Most large operators are naturally conservative in nature and would view the case of moving to VoLTE as having questionable financial benefits and significant technical risk. That is not to say that sticking with circuit switched fall-back is not without risk. Indeed the voice product offered by mobile and fixed voice operators has changed very little over the last 15 years. Although handsets and the features they provide have been transformed the basic service provided by network operators remains the same. In the long run, this is not a sustainable position – operators will either need to improve their products or see customers move to OTT voice and messaging providers.

VoLTE actually offers an opportunity to operators to break from the legacy voice and messaging services and innovate. True, it is not yet clear what will be successful in the market, and to what extent it will generate new revenue. Nevertheless, operators need to start planning for IMS and VoLTE, it is to their advantage at the moment that they can start small, substantially reducing the risk for something they will inevitably have to do. In the view of this author, the prudent approach for most mobile operators with respect to VoLTE is the following:

  • Push SmartPhones and make sure they are LTE and VoLTE capable. Ensure that all SIMs are IMS compatible.
  • Build a small IMS core with associated systems and experiment – both technically and product-wise. Do not just limit service to mobile devices, but allow users to access their phone service from any device.
  • Get IMS based VoLTE services in to the hands of a number of trial customers who are enthusiastic to try different services.
  • Start making plans and building the key network and IT building blocks that will be required in the future for communication services. Which services will be successful is not necessarily clear, but the building blocks of future services are easier to define.

This is not to say that operators should proceed in undue haste, but they need to spend the time learning how to deploy voice over IP based VoLTE services, the service opportunities this presents and the challenges to their current systems and practices of offering something other than a basic voice service.

It may well pay operators to wait for VoLTE to be more mature, for IMS systems to have further developed and come down in cost, and for IT systems to have developed to support a rich fixed-mobile product set. What will be true, however, is that the knowledge they can gain now by experimenting and trialling will pay them back handsomely when the time does come to put together a robust business case for VoLTE, define system architectures, select vendors and move to deployment.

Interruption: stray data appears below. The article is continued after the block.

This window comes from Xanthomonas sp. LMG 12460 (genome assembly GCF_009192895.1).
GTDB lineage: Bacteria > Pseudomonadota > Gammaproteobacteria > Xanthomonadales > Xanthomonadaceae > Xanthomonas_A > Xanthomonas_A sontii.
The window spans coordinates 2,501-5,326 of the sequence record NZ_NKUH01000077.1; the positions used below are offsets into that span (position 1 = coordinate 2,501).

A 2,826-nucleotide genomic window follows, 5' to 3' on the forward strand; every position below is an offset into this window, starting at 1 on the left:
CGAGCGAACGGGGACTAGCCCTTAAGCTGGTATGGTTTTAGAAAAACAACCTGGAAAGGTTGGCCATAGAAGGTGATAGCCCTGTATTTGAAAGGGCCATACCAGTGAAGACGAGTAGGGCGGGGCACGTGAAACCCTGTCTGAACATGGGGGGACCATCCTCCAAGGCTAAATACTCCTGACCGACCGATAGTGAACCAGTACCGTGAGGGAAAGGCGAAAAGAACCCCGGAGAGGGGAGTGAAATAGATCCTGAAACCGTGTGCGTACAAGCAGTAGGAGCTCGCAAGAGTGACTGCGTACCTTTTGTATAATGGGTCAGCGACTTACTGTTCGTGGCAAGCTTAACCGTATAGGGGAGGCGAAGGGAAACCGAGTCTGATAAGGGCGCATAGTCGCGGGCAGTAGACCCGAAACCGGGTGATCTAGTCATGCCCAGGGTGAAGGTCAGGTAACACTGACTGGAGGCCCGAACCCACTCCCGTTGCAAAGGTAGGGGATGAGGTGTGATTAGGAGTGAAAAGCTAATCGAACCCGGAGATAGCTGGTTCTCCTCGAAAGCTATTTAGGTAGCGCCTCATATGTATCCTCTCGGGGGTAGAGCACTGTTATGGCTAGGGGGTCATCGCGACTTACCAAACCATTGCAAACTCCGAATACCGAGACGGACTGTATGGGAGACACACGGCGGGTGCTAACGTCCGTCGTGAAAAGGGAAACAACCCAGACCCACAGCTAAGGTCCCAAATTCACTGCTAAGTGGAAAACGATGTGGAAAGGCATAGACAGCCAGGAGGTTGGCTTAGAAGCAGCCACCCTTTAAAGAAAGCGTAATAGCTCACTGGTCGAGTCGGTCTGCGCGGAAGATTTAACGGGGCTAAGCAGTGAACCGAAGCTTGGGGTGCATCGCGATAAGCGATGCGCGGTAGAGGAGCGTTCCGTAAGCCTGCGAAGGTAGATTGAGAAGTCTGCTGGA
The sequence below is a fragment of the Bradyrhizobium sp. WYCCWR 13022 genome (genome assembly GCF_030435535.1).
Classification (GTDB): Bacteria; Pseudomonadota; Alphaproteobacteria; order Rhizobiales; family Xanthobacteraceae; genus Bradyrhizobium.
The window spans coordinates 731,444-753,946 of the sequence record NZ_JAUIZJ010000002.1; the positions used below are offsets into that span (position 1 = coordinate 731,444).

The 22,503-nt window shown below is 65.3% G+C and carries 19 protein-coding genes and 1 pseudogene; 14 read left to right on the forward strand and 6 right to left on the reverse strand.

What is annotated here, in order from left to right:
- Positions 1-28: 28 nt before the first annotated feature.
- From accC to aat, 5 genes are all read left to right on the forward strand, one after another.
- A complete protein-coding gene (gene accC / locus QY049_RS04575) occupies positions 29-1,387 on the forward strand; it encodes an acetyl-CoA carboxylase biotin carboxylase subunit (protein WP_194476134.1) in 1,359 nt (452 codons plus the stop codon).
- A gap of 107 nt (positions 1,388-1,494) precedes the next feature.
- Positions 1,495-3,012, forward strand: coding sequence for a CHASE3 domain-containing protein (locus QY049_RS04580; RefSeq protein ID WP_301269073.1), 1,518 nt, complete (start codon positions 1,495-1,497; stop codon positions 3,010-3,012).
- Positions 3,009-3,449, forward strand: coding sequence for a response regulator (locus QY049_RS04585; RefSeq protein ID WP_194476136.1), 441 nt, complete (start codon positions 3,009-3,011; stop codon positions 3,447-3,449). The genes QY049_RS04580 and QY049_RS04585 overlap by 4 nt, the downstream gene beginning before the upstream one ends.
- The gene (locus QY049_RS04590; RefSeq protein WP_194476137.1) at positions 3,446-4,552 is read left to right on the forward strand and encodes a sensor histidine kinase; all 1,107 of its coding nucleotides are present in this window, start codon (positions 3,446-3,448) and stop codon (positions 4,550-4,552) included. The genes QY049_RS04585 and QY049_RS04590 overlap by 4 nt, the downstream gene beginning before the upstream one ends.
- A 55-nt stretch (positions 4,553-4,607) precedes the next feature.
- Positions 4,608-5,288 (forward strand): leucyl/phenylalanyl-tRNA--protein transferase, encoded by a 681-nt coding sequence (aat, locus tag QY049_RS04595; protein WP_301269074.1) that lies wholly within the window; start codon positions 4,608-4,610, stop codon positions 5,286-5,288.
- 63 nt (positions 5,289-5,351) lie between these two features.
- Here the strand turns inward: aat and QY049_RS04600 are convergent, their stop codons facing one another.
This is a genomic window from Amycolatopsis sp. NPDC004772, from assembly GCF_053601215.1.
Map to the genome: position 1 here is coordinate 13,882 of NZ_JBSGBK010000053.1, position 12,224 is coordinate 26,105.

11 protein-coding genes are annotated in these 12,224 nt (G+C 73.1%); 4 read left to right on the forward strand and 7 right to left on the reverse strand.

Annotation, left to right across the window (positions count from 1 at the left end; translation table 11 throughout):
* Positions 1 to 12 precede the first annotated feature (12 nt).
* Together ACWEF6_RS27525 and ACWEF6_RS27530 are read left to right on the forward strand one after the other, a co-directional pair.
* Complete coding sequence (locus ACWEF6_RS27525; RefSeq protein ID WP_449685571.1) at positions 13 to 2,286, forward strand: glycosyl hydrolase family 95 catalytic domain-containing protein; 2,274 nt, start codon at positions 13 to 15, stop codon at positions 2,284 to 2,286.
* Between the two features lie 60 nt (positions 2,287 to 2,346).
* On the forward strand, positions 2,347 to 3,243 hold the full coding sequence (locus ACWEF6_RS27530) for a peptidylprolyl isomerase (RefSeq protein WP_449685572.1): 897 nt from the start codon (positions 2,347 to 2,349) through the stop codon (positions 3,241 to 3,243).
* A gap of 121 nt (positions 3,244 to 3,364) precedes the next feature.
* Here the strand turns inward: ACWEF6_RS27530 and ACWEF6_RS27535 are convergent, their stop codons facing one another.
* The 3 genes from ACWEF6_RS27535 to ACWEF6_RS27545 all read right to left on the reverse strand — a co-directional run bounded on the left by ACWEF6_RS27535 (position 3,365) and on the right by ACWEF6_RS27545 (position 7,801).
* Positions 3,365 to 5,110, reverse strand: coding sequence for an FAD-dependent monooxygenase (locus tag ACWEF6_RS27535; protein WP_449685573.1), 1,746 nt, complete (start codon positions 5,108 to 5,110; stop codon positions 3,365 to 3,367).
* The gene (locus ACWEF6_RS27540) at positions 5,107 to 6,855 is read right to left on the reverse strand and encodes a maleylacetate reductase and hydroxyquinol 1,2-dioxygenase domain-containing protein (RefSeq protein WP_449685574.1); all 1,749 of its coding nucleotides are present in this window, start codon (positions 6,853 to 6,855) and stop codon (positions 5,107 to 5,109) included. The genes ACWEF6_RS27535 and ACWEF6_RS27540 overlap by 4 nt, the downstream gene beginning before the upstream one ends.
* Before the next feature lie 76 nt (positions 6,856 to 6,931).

The message of this paper is that for most operators the case for aggressively implementing VoLTE is likely to appear weak. Nevertheless it is very important that VoLTE should not be ignored. It is for good reason that vendors and operators chose an IMS based approach for voice over LTE – they saw this as the best way to evolve voice service, to enable them to incrementally enhance their product. The alternative is for an operator to focus on delivering mobile broadband in the most efficient manner, at the lowest possible cost and accepting that voice and messaging revenues will eventually drift elsewhere.

The question of what strategy an operator should adopt for VoLTE forces them to consider the broader strategic question of the nature of their core business. Should they continue to remain a vertically integrated company offering all communications services or focus on operating a low-cost bit-pipe network that other service providers can overlay services upon. This is a hard question to answer; most operators will say they want to adopt the former position but then do nothing about it. A well-considered project to trial and implement (albeit at small scale) VoLTE actually offers them the opportunity to jump-start this process: understanding the challenges of launching more complex communications services, the impacts on network and IT systems, and the likely customer interest in such services.

Operators that ignore this risk falling between two stools:

  • Not being ready to launch VoLTE and other VoIP based communications services and seeing increasing revenue erosion to other operators or OTT service providers.